Curated Content & Conversations from Learning 2017
This 30-page eBook is packed with content, context, conversations, video links, and curated resources that include:

  • Learning Perspectives from Michelle Obama, John Lithgow, Julian Stodd, Christine McKinley, and other Learning 2017 Keynotes
  • Graphic Illustrations from Deirdre Crowley, Crowley & Co.
  • Video Links for Content Segments
  • Learning Perspectives from Elliott Masie
  • Segments focusing on:
  • Curation & Learning
  • “Micro” & Compressed Learning
  • Performance Support
  • Mobile Learning
  • Learning Design
  • Learning Strategy
  • Leadership Development
  • Gaming & Gamification for Learning
  • Escape Rooms for Learning
  • Diversity & Inclusion
  • Storytelling
  • and much more!

 

 

 

Provosts, Pedagogy, and Digital Learning — from er.educause.edu by Kenneth Green, Charles Cook, Laura Niesen de Abruna and Patricia Rogers
Panel members from an EDUCAUSE 2017 Annual Conference session offer insights about the role of provosts and chief academic officers in digital courseware deployment and the challenges of using technology to advance teaching, learning, and student success.

Excerpt:

At the EDUCAUSE 2017 Annual Conference, Kenneth C. (Casey) Green moderated a panel discussion with two of the CAOs involved in the Association of Chief Academic Officers (ACAO) Digital Fellows Program and with the principal investigator on the Bill & Melinda Gates Foundation grant that created the year-long program. In this session, the three panel members offered their perspectives on campus IT investments, including what the panelists see as working—and what they see as missing—in instructional technology portfolios today.

 

 

Green: What about protection and support for faculty—especially young faculty? Often and disproportionately, younger faculty handle the heavy lifting for departments because, being younger, they’re supposed to “do the technology stuff.” Yet, when they do it—and I hear this at all types of institutions—they don’t get credit for the work in terms of review and promotion. The technology work doesn’t count, particularly at four-year colleges and research institutions.2 Young faculty are told: “Wait. Get tenured, get through the hurdle, get over the hump, then do it. Because this will not help your career—even if you’re being pressured to be the lead person on a digital learning initiative for your institution.”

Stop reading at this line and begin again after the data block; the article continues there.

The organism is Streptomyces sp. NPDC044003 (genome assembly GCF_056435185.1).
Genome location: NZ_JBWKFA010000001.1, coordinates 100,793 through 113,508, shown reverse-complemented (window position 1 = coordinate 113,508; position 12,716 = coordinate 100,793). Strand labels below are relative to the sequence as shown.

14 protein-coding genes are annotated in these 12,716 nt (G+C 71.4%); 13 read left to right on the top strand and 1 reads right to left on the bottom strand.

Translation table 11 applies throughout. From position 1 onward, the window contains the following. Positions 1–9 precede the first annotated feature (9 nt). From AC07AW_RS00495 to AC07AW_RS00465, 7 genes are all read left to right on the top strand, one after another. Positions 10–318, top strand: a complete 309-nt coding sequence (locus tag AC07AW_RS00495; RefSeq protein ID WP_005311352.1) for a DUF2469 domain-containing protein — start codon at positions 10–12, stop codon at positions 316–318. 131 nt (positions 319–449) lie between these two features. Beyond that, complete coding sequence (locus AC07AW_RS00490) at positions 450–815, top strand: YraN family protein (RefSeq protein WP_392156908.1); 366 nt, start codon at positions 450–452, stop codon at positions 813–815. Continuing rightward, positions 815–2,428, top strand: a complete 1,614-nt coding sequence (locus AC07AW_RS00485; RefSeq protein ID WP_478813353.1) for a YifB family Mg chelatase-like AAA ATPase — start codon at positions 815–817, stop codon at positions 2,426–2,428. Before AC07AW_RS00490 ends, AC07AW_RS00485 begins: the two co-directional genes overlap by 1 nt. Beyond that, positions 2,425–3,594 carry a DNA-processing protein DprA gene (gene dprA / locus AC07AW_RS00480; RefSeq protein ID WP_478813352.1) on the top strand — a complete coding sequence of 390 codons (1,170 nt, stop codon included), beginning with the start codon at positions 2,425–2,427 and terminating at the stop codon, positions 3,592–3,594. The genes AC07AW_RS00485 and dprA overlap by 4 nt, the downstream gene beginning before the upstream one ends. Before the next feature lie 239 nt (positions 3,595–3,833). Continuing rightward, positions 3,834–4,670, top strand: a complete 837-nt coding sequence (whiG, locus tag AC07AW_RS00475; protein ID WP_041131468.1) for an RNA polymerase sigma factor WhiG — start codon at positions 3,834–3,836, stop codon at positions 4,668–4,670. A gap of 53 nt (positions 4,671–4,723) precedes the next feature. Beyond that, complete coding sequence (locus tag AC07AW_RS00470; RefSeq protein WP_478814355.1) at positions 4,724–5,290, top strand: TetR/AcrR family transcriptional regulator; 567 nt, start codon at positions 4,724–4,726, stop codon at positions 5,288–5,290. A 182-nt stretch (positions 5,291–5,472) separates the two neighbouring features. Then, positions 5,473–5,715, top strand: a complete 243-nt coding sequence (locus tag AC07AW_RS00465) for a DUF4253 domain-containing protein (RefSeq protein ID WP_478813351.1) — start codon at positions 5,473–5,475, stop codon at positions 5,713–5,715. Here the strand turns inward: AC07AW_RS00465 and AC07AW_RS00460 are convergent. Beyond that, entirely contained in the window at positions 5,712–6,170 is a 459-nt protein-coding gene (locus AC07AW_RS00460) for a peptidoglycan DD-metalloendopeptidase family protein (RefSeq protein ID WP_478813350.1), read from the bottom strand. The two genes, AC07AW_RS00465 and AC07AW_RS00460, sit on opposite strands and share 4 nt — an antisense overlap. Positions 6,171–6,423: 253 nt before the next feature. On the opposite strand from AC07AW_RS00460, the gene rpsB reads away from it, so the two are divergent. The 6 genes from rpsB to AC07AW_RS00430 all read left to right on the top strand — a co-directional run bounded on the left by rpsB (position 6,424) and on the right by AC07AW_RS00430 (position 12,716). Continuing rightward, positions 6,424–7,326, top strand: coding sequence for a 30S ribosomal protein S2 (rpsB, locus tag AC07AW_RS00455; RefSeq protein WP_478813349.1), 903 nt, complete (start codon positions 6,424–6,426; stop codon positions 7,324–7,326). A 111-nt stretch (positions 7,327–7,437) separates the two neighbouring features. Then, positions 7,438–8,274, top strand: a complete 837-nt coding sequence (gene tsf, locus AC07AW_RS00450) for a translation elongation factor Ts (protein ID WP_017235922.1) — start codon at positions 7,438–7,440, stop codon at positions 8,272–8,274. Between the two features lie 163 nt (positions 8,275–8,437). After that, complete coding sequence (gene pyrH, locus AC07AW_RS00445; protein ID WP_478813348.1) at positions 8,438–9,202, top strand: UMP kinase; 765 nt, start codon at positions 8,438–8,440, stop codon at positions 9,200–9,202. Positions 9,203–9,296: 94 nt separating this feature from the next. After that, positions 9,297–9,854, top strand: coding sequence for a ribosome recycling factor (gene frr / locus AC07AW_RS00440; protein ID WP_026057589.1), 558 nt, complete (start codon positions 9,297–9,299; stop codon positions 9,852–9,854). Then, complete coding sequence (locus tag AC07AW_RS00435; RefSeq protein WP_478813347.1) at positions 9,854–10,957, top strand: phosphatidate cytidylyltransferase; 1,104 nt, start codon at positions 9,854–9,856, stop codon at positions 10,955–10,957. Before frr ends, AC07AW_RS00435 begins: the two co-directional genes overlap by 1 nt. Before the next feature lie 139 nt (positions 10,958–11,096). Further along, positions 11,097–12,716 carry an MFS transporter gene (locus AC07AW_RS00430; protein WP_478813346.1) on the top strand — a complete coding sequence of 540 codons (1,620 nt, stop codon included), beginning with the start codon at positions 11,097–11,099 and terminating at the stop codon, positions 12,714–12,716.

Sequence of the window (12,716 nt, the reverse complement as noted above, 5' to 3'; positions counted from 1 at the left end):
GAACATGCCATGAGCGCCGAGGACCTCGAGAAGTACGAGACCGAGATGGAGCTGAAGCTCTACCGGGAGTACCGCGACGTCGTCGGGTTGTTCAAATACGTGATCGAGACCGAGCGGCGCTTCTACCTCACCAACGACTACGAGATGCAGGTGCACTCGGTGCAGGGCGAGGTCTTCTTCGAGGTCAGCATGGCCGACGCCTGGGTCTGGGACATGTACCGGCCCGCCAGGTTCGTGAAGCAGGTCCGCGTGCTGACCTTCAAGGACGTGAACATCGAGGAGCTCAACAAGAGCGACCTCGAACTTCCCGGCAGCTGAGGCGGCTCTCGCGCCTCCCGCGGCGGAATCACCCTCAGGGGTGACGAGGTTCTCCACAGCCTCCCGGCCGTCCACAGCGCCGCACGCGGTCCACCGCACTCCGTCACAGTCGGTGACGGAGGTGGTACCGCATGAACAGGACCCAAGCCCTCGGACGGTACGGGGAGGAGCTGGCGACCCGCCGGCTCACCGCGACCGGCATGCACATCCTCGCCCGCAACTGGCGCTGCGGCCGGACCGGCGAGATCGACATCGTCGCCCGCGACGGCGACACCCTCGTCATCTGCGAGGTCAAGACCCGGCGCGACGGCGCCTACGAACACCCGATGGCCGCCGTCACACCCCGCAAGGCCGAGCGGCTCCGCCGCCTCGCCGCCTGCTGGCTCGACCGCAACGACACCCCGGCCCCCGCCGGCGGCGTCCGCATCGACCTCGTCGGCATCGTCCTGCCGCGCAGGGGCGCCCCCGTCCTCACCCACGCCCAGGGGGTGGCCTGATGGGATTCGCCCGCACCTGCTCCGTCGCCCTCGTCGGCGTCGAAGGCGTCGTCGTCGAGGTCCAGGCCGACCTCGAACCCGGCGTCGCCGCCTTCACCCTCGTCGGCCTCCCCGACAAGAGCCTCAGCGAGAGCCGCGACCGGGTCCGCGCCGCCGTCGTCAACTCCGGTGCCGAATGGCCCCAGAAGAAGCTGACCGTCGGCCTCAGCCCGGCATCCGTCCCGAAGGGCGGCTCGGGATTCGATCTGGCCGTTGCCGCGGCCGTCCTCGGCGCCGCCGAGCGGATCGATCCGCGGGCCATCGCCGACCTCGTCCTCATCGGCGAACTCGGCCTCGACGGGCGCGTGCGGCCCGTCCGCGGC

Niesen de Abruna: …Now the CIO has to be a partner with the CAO. Their joint enterprise is to leverage learning in their community and to work together and translate things for one another, acting as partners in terms of trying to benefit from what’s happening in instructional design. It’s very exciting for CIOs and CAOs to have that sort of relationship.

 

 

Also see:

  • Insights from Campus Leaders on Current Challenges and Expectations of IT — from er.educause.edu by Kathryn Gates and Joan Cheverie
    IT’s role across a higher education institution is crucial, yet campus leaders typically understand IT challenges and opportunities based largely on their functional roles. Interviews with campus leaders offer insights into these views, as well as how to understand IT more broadly to better serve an institution’s mission.

 

 

 

High-Tech, High Touch: Digital Learning Report and Workbook, 2017 Edition — from Intentional Futures, with thanks to Maria Andersen on Linkedin for her posting therein which was entitled, “Spectrums to Measure Digital Learning
Excerpt (emphasis DSC):

Our work uncovered five high-tech strategies employed by institutions that have successfully implemented digital learning at scale across a range of modalities. The strategies that underscore the high-tech, high-touch connection are customizing through technology, leveraging adaptive courseware, adopting cost-efficient resources, centralizing course development and making data-driven decisions.

Although many of the institutions we studied are employing more than one of these strategies, in this report we have grouped the institutional use cases according to the strategy that has been most critical to achieving digital learning at scale. As institutional leaders make their way through this document, they should watch for strategies that target challenges similar to those they hope to solve. Reading the corresponding case studies will unpack how institutions employed these strategies effectively.